No “Do-overs”: The Importance of Correctly Identifying Goods/Services in a Trademark Application
Since our last blog post, we’ve been on the lookout for other cautionary tales that highlight some basic aspects of trademark and copyright law. Sadly, it didn’t take long, as highlighted in a recent post from The TTABlog® addressing the importance of getting your description of goods/services right.
The application at issue was for the mark PITCHINGSMART and listed the services [for which registration was sought] as “entertainment in the nature of baseball games,” though the Applicant actually meant to apply for different services. After immediately discovering the error post-filing, the applicant, who did not actually offer “baseball games” services, sought to amend the list of services several times, attempting to cover the originally-intended services (which were services related to baseball and softball training systems and seminars). Although the decision addresses additional issues, for our purposes the main “take-away” is…
You can amend your goods/services to be narrower, but not broader. The ID of goods/services that is submitted with a trademark application becomes the outer bounds of the goods/services that the application (and any resulting registration) may recite. Any later amendments (whether due to a USPTO requirement or at the applicant’s initiative) can clarify or narrow the originally-filed ID, but they cannot broaden it. In the case discussed above, educational/training services were properly viewed as not being encompassed by or a subset of the original “entertainment in the nature of baseball games” services. Thus, the applicant’s proposed amendments were not accepted, and the applicant was unable to produce a specimen showing its mark in use with the original, incorrect services. In all likelihood, the application will now need to be abandoned, and a new application will need to be filed if the applicant wants to cover the correct services.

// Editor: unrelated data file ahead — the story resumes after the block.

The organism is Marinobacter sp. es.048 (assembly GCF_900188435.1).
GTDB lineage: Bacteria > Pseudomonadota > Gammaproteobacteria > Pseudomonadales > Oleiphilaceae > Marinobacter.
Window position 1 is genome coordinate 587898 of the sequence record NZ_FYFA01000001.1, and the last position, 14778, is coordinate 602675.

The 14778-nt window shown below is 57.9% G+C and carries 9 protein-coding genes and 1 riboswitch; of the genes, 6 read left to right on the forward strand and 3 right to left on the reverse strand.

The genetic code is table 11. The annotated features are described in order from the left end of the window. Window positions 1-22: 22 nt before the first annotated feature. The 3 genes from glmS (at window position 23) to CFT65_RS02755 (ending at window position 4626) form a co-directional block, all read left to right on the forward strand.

Although broad ID language is frequently used in an application (at least initially), there may be strategic reasons not to do so, and applicants must be mindful that there are no “do-overs” when it comes to a description of goods/services like the one featured in this case. The case highlights the importance of working with an experienced trademark attorney before an application is filed, to ensure that the broadest possible coverage is obtained, balanced against other factors such as existing third-party registrations and the ability to eventually show actual use of the mark with the applied-for or desired goods/services.